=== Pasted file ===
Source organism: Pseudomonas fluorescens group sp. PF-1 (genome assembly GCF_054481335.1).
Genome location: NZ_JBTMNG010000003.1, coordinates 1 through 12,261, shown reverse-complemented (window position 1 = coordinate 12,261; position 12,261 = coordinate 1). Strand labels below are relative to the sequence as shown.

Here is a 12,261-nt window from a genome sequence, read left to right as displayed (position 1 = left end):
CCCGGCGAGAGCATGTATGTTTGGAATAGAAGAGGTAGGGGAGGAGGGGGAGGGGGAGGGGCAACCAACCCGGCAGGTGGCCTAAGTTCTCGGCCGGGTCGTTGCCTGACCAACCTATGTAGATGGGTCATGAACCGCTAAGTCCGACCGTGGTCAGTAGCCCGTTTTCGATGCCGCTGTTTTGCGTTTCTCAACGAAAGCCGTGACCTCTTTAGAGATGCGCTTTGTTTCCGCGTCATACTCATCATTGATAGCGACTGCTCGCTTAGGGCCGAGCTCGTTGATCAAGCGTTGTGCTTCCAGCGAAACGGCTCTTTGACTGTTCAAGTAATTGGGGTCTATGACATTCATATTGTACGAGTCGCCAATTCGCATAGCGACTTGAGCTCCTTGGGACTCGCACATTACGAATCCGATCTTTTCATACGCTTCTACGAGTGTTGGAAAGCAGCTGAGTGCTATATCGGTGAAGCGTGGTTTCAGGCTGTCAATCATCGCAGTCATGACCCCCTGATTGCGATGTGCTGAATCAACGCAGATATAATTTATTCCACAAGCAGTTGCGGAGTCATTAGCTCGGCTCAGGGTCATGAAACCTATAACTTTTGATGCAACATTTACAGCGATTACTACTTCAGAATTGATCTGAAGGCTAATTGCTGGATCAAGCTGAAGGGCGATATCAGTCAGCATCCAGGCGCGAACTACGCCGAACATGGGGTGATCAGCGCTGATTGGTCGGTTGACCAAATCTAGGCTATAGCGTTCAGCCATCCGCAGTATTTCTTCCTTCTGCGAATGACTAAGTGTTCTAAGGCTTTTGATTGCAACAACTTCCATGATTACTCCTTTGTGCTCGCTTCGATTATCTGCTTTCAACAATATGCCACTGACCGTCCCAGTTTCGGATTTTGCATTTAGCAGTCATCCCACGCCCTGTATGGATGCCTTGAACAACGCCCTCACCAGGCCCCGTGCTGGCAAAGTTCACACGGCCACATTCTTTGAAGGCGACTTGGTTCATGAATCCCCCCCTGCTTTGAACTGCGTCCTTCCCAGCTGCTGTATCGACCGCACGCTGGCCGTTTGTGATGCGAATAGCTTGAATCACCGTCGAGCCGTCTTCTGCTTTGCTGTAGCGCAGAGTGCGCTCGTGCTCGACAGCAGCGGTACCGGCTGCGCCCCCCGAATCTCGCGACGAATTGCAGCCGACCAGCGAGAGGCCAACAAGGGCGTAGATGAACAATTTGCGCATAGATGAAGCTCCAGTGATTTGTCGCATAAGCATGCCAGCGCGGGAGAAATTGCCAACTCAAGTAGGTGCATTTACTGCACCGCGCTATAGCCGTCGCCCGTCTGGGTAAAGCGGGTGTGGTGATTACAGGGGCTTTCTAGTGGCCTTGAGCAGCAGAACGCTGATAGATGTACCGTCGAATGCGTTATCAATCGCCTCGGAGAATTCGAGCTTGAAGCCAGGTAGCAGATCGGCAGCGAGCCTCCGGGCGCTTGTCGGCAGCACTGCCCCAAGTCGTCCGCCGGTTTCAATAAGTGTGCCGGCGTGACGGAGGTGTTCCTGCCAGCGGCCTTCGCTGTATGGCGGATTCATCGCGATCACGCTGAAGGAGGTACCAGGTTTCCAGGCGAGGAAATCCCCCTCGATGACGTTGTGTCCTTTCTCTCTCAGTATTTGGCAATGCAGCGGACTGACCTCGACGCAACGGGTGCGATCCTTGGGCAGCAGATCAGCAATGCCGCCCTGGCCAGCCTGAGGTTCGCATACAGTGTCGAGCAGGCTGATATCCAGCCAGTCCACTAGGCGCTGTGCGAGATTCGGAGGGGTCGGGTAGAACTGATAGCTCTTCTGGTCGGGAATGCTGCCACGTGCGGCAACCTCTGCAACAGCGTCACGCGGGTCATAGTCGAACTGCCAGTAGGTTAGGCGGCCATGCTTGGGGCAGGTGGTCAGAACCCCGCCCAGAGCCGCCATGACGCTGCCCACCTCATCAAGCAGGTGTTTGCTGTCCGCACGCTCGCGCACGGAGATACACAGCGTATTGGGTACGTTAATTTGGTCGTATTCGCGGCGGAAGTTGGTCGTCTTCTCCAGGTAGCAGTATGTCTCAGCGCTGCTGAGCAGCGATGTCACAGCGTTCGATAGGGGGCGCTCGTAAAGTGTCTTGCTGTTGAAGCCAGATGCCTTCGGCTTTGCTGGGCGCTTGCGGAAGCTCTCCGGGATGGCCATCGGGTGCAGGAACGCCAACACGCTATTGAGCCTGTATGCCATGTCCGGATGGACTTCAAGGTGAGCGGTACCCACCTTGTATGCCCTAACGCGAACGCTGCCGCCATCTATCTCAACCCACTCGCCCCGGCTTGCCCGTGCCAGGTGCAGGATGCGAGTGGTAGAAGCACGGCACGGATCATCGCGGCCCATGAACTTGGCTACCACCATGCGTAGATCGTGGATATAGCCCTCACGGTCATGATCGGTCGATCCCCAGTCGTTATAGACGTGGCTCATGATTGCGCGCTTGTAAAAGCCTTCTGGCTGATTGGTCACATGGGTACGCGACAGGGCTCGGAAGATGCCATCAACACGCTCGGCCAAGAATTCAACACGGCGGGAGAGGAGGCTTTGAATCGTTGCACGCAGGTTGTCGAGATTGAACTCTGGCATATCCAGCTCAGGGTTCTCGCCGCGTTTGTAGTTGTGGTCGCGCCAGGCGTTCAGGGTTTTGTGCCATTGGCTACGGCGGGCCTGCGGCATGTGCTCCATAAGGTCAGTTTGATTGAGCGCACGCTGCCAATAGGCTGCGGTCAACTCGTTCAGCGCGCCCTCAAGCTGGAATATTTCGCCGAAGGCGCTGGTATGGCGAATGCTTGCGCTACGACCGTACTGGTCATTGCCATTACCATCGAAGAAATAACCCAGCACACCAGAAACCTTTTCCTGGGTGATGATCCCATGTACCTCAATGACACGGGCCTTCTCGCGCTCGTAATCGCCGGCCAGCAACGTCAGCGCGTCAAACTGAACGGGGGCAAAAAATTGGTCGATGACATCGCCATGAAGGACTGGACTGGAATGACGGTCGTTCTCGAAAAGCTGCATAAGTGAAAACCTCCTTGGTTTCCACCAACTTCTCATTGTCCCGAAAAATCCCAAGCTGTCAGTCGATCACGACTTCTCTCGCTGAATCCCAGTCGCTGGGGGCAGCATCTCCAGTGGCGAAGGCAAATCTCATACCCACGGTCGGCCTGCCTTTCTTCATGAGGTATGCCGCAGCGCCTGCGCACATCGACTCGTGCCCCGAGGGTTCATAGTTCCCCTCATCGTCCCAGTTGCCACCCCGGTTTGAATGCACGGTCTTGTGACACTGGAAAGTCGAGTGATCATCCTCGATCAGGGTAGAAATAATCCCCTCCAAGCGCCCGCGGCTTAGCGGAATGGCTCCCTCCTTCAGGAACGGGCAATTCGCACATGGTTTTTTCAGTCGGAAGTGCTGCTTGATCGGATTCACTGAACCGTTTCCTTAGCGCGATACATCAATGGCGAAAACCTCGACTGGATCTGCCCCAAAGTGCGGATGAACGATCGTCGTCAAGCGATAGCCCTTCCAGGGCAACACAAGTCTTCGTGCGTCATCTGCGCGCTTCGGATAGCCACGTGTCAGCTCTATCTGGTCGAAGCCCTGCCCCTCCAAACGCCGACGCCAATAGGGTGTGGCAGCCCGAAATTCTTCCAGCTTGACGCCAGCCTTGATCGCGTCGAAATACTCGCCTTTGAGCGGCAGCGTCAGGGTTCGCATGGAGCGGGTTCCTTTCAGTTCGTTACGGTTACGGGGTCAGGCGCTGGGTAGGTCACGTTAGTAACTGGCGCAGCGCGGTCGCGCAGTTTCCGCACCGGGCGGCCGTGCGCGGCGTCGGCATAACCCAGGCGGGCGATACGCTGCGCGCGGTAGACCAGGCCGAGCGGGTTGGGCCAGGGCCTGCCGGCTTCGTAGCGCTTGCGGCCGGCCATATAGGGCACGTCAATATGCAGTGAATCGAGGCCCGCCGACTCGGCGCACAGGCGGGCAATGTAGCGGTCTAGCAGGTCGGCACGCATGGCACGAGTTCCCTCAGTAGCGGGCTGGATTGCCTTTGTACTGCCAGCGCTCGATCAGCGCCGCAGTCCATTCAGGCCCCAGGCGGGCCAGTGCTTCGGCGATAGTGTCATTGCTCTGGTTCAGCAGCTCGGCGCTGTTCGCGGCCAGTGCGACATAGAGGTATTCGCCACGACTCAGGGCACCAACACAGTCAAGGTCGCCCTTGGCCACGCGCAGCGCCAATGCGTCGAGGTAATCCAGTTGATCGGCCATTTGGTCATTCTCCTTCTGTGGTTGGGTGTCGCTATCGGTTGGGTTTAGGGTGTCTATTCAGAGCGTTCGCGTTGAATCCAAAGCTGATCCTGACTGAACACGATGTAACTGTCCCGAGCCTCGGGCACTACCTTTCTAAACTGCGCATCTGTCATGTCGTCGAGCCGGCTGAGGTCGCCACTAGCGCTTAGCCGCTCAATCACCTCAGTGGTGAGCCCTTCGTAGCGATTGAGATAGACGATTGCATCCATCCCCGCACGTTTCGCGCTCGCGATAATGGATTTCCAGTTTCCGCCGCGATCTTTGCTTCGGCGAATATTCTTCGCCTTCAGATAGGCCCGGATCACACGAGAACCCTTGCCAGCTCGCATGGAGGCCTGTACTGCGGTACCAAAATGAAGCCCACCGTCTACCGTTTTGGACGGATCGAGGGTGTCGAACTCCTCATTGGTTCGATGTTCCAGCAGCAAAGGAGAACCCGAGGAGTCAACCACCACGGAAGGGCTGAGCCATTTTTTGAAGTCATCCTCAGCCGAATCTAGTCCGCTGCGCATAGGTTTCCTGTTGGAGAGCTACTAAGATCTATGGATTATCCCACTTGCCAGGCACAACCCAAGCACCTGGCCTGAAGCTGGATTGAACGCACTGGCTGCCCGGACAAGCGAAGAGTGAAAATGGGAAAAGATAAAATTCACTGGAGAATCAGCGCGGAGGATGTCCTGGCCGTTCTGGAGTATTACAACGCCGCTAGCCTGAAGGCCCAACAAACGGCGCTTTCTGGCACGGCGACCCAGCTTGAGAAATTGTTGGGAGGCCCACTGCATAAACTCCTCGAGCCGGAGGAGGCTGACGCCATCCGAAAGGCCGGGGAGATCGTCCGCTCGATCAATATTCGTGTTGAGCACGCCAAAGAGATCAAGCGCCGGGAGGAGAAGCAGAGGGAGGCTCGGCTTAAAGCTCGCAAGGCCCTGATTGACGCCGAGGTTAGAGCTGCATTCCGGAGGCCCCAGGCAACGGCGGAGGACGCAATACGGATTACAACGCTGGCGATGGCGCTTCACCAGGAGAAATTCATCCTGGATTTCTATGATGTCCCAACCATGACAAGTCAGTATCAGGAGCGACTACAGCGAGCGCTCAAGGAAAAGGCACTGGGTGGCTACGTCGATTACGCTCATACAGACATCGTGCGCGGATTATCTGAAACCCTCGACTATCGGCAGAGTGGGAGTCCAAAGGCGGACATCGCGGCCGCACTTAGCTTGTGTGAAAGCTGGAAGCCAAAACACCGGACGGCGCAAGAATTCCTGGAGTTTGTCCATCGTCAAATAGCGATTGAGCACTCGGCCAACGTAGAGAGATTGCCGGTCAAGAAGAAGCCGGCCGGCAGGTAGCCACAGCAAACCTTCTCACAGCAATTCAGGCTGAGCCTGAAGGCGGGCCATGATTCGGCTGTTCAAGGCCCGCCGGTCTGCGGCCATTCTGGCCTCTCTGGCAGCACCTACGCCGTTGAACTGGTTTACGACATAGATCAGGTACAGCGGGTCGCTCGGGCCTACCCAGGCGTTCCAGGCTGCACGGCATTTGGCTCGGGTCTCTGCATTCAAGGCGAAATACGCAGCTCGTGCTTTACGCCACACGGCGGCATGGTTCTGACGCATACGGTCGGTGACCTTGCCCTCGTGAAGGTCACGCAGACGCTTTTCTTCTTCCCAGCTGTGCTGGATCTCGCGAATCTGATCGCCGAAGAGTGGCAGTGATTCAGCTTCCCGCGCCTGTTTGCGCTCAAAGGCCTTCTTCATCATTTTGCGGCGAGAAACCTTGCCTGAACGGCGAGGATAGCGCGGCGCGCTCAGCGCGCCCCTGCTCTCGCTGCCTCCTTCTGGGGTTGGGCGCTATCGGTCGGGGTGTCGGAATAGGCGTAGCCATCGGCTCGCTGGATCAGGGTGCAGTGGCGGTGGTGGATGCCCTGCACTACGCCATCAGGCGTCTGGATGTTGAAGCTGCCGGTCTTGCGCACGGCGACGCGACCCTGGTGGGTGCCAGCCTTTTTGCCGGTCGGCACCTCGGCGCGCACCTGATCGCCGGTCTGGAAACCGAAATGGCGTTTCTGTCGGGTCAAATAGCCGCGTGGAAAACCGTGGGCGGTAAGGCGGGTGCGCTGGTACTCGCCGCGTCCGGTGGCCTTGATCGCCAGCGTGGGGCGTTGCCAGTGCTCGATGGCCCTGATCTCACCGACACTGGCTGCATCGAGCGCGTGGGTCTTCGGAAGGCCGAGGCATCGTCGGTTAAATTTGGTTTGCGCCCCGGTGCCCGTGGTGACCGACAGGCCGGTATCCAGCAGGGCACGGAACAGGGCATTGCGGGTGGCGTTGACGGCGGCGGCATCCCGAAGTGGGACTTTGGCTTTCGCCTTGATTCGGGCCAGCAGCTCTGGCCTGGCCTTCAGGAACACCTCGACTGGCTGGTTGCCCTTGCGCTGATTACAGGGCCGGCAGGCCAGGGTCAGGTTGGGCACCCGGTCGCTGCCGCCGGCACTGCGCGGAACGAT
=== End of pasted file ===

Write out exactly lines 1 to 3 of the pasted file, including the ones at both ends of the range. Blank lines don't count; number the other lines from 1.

Source organism: Pseudomonas fluorescens group sp. PF-1 (genome assembly GCF_054481335.1).
Genome location: NZ_JBTMNG010000003.1, coordinates 1 through 12,261, shown reverse-complemented (window position 1 = coordinate 12,261; position 12,261 = coordinate 1). Strand labels below are relative to the sequence as shown.

Here is a 12,261-nt window from a genome sequence, read left to right as displayed (position 1 = left end):